Mainstream models do not have a convincing account of debt accumulation and its consequences. Debt is often between households (rather than firms) and often associated with housing finance and inequality. While net debt may be zero, economies with more debt are likely to be more vulnerable. This suggests that history matters, implying that the system maybe statistically unstable. Household debt forgiveness is rarely included in crisis resolution and growing out of debt is invariably slow.
In our world of radical uncertainty, market values based on information efficiency are unlikely to coincide with value based on an asset’s true pay-offs. The ‘no arbitrage’ principle can generate assets contingent on market values of other assets, and may be one reason for the increase in size of financial markets. This is often described as ‘financialisation’ – profits arising from refinancing rather than producing goods and – which may increase with digitalisation – and may increase volatility.2
Financial instability in economics is often based on random changes in expectations unrelated to fundamentals (‘sunspots’). Yet even the fall in house prices financed by sub-prime mortgage was endogenous. Banks which run down invariably are shown, ex-post, to have impaired balance sheets. Many practitioners accept that risk is created within the system. In which case reliance on ‘sunspots’ may drive an inadequate policy response by failing to address the initial cause of the fragility.
Can we define or measure financial stability as an appropriate objective? The regulatory response relies on greater competition. Yet greater competition may be no more consistent with stability than during Thomas Gresham’s day – five centuries ago. Can financial stability be achieved without a cultural change in the finance industry and how can this be realistically achieved? How can we make artificial intelligence more auditable? What is the right approach to financial instability in macroeconomics?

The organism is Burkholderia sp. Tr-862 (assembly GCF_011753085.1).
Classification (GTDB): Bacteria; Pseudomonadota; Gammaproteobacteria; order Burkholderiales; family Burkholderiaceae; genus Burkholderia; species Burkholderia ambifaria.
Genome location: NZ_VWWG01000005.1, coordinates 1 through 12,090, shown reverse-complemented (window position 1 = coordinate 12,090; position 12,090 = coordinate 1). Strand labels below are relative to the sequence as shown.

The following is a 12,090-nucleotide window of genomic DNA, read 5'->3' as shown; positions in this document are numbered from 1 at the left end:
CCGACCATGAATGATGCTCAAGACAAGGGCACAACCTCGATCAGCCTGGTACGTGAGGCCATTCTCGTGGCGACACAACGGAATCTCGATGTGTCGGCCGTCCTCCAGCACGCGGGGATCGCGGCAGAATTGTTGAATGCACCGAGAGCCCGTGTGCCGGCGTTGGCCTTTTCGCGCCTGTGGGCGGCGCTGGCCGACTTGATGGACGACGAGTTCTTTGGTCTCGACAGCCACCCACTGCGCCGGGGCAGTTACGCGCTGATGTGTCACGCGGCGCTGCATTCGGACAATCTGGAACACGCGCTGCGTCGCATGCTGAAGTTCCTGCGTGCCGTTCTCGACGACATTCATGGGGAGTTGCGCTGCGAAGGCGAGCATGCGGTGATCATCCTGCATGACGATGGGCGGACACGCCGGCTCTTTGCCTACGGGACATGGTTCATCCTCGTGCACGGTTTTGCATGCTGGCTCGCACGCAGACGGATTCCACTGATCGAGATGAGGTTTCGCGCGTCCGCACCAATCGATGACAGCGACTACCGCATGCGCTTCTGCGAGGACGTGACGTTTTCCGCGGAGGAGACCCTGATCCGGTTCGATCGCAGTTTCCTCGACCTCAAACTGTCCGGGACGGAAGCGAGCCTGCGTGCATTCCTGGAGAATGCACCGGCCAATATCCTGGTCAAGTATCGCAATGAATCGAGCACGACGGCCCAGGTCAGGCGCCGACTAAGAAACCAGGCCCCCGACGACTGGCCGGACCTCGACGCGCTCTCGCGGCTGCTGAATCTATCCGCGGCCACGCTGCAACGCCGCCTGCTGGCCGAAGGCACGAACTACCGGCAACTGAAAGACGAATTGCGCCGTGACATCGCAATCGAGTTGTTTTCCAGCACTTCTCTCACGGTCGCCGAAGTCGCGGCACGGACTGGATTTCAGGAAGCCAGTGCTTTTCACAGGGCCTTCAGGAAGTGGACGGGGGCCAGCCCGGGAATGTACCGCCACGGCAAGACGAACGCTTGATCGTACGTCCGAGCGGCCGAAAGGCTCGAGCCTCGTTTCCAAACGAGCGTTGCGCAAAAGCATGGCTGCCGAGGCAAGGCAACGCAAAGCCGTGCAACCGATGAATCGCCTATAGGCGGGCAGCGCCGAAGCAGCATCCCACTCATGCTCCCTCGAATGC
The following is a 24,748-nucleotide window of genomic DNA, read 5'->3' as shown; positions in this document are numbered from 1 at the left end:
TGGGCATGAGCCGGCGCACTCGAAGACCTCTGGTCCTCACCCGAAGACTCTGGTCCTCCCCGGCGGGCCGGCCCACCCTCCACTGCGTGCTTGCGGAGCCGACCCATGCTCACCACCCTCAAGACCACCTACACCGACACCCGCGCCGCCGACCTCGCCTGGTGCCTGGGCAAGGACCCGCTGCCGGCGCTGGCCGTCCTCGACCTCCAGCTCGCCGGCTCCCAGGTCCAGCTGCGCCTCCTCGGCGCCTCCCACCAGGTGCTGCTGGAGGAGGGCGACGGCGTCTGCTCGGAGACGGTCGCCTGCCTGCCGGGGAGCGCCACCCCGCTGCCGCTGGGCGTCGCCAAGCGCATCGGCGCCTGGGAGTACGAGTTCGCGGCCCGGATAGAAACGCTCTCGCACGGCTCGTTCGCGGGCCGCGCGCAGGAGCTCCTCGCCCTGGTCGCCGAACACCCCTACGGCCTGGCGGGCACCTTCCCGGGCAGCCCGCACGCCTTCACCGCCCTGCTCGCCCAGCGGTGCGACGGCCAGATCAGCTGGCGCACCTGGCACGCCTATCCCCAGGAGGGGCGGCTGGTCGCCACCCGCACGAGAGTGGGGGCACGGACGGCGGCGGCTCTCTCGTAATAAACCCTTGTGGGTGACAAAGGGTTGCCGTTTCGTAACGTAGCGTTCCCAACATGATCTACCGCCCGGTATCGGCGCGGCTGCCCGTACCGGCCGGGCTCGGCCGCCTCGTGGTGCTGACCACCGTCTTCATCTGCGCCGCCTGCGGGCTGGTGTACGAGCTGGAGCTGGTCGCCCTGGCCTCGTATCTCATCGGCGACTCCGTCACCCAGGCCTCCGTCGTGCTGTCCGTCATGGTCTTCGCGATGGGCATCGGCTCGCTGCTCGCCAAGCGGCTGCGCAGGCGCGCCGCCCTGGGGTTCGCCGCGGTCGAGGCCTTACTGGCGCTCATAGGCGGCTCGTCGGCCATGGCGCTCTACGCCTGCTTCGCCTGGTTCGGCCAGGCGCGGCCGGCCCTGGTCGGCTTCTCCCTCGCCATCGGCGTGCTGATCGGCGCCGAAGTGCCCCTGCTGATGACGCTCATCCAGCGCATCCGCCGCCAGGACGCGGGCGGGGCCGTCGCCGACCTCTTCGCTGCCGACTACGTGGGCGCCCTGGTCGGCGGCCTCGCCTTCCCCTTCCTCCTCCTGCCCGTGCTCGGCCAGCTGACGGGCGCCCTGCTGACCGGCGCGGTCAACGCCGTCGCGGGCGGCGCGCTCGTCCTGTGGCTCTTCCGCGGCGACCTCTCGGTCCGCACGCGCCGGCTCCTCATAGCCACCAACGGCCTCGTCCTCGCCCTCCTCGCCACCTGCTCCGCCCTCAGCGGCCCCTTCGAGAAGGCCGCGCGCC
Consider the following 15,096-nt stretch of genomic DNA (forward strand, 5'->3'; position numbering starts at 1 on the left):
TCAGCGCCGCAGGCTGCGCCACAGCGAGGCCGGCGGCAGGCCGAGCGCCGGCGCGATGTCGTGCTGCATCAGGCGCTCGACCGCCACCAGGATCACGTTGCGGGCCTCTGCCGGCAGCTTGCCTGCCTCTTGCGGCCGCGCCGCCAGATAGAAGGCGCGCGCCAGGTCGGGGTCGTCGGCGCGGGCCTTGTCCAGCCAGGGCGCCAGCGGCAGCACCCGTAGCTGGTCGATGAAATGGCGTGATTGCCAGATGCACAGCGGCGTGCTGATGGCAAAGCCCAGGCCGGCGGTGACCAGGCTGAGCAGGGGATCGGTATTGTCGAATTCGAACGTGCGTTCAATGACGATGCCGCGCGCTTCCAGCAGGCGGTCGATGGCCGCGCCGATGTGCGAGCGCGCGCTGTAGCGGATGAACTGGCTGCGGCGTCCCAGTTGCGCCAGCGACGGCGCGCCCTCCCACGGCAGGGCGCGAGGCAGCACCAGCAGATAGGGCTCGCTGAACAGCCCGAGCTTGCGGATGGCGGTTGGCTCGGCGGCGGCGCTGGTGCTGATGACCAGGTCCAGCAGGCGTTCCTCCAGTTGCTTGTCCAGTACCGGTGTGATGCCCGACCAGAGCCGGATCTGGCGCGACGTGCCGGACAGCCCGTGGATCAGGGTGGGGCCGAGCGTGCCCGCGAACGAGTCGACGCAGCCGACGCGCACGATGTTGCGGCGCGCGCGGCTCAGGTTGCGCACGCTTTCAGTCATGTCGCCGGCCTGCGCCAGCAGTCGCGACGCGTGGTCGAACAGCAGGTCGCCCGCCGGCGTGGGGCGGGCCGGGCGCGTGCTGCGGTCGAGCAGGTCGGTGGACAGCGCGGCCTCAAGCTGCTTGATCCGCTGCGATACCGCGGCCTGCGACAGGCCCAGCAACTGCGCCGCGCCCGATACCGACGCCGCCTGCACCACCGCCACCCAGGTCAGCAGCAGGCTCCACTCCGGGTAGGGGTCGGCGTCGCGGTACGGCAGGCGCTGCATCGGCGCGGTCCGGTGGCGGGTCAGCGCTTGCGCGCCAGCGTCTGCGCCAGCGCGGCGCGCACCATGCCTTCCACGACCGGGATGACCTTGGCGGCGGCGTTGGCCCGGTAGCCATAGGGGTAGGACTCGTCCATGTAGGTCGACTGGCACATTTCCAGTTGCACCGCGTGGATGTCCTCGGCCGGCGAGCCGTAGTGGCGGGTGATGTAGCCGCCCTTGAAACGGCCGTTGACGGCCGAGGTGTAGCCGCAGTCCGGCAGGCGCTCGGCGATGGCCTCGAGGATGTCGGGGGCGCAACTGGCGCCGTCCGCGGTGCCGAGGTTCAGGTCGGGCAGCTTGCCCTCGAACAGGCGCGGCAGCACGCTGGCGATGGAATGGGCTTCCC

3. Finance and Monetary Policy
In the 1990s, central banks gained operational independence to deliver inflation targets. This was influenced by the New Classical School which implied that there was no long-run trade-off between inflation and unemployment. Technocrats could be delegated the task of anchoring expectations without making any welfare trade-off. Yet the Phillips Curve appears to be either flat or non- existent, which calls into question the rationale for independence.
An exceptional monetary policy has left The Bank of England owning one-third of government debt. Yet this policy was carried out on an experimental basis: our understanding of how the policy works has changed dramatically since being introduced. This raises two issues. First, the distributional consequences were not considered when the policy was introduced. Second, the bank is now exposed to losses if bond prices fall which will involve taxpayers’ money.
The enormous increase in bank reserves has coincided with a sharp fall in the money multiplier. While many suggest that this is based on an antiquated view of money creation, are we confident that the break-down is permanent? The view of money creation whereby loans create the money
2 Financialisation can be applied to transactions from strategic pricing of train tickets to complex derivatives.
supply suggests that central banks have little monetary control. Given the historical correlation between money and inflation, this breakdown is not well understood and at odds with central bank control.